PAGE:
West Valley sophomore cheerleader Kensley Seacrest walked into the small room behind the gymnasium with a problem. She had been working on a stunt with her squad and hurt her wrists.
“It actually really hurts,” she said.
To help with the problem, senior Corbin Smith taped up Seacrest’s wrists before sending her back to practice.
Smith is part of the new sports medicine class offered by Spokane Valley Tech, a new branch of NEWTECH Skills Center created by Central Valley, East Valley, West Valley and Freeman school districts.
“We practiced for about two weeks before we actually started on athletes,” Smith said.
The center has been offering fire science and cosmetology in Spokane Valley since fall 2010. This year, aerospace and advanced manufacturing also were added. A new home being built for the skills center at Sprague Avenue and University Road is expected to open in January.
“I think it will be one of our most popular programs,” said Scott Oakshott, director of Spokane Valley Tech.
There are six students taking sports medicine. The class meets Monday through Friday. Keith Eggleston, sports medicine coordinator for Rockwood Clinic, teaches the class, which is at West Valley High School this semester.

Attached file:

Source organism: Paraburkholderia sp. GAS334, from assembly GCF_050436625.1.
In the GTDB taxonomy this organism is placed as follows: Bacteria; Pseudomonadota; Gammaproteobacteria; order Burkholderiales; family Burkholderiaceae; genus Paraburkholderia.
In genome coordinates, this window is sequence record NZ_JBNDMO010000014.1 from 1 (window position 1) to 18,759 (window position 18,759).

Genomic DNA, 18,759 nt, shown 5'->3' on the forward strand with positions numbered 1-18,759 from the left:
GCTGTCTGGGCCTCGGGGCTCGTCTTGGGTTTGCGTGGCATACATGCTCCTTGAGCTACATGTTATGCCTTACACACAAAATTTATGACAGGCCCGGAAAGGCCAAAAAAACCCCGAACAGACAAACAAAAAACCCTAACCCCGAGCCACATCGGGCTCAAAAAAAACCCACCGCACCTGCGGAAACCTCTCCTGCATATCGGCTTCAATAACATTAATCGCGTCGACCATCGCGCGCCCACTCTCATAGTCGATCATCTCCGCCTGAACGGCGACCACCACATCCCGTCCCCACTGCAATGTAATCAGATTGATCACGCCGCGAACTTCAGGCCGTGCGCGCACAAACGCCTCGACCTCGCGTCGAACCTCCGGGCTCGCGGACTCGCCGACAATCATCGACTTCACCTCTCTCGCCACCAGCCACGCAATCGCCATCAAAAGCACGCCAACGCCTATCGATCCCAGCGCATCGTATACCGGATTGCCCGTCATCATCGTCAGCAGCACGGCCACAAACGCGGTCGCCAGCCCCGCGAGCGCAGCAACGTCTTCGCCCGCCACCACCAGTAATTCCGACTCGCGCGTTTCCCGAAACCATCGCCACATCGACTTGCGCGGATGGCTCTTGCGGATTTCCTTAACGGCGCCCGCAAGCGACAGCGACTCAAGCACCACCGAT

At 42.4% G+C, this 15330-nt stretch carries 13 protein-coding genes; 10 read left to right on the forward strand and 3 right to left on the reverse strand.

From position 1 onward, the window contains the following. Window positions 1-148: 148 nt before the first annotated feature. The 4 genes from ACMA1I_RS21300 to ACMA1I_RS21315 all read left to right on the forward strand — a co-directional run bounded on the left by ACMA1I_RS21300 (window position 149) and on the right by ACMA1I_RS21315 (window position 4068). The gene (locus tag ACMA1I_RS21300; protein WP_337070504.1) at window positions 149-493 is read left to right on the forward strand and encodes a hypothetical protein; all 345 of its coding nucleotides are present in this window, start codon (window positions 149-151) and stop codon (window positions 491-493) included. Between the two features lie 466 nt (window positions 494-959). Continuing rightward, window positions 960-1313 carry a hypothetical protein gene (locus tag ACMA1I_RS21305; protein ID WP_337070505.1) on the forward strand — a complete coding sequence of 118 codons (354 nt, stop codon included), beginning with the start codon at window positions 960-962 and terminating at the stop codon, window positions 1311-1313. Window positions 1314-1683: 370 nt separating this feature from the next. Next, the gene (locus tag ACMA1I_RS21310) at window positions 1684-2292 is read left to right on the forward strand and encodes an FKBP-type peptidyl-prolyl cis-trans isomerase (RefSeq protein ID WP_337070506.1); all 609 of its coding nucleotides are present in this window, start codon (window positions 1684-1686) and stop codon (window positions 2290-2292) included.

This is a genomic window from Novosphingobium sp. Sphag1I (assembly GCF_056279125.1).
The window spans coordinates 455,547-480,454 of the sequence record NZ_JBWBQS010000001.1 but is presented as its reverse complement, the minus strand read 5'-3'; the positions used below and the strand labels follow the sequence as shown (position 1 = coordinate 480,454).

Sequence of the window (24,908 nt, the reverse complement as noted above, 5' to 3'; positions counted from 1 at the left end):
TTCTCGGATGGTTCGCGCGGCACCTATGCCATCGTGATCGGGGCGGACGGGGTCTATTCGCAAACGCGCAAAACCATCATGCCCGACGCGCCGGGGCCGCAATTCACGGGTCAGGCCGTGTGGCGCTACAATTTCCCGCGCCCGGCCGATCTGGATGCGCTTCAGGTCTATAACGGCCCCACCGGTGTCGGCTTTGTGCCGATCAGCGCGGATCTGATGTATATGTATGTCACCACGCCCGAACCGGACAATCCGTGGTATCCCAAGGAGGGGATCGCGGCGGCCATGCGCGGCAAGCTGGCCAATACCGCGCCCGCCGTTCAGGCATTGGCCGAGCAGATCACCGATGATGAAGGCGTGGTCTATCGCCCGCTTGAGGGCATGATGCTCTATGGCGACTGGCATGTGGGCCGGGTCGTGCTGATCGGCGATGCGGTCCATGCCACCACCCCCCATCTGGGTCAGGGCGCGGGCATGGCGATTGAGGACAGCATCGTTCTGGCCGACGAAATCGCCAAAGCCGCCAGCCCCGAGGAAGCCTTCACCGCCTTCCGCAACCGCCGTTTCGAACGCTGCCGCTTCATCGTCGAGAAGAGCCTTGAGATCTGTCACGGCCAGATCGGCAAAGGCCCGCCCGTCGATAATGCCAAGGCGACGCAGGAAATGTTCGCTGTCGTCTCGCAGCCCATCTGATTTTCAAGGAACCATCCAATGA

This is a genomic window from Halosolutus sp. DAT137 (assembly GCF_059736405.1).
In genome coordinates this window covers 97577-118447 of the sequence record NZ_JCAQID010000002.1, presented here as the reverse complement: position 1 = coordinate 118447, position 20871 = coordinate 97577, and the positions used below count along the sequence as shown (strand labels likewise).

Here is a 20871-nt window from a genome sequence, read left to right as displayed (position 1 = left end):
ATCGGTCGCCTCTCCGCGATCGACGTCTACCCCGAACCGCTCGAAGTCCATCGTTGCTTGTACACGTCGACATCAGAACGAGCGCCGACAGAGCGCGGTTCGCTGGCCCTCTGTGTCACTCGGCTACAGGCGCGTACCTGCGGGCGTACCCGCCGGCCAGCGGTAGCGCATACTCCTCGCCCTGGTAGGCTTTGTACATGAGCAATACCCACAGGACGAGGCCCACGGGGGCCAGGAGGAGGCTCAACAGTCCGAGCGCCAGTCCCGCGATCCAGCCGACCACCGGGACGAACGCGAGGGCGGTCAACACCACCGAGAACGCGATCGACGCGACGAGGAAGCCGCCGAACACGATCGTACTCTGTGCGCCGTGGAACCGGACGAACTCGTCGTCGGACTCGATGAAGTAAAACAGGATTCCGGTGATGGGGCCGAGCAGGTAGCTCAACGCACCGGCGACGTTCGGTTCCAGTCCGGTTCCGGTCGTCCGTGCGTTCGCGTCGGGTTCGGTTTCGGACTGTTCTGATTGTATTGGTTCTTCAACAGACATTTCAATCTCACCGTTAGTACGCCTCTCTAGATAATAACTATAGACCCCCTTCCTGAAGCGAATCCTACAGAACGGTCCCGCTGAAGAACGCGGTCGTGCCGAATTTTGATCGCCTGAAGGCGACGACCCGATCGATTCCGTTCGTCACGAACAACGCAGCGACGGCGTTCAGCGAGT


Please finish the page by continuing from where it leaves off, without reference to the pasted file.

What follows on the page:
Winter sports are just starting up at West Valley, and while students in sports medicine are in class, students with minor injuries can come into the room and get taped up. Eggleston said the students are supervised every step of the way, because they are not licensed.
“It’s a real life situation,” Eggleston said.
Those situations can include sprained ankles or knees, concussions and skin conditions.
Sarah Marro, a senior at West Valley, said she hurt her knee a couple of months ago playing soccer. She has been working with Eggleston and the sports medicine students to rehabilitate her knee. Eggleston walked her through a series of exercises for a while before his students took over.
“I want to work in the medical field,” said Nicole McDonald, a senior from West Valley. She said she probably wants to be a pediatric nurse, which is why she took the class, even though it meets after school.
Smith said she enjoys the hands-on learning at the class. She said she was nervous at first that she would tape up people incorrectly.
“That’s why we have supervision,” Eggleston said.
The program is designed as a steppingstone to other programs in the medical field after graduation.
“The sports medicine curriculum gives students a good foundation to prepare them for a variety of health care careers,” Eggleston said.
In the coming months, the Central Valley School District will ask the state Legislature for funding to expand its programs to include finance, biomedicine, engineering, entrepreneurship, computer science and alternative energy. If approved, those programs will launch in September 2014.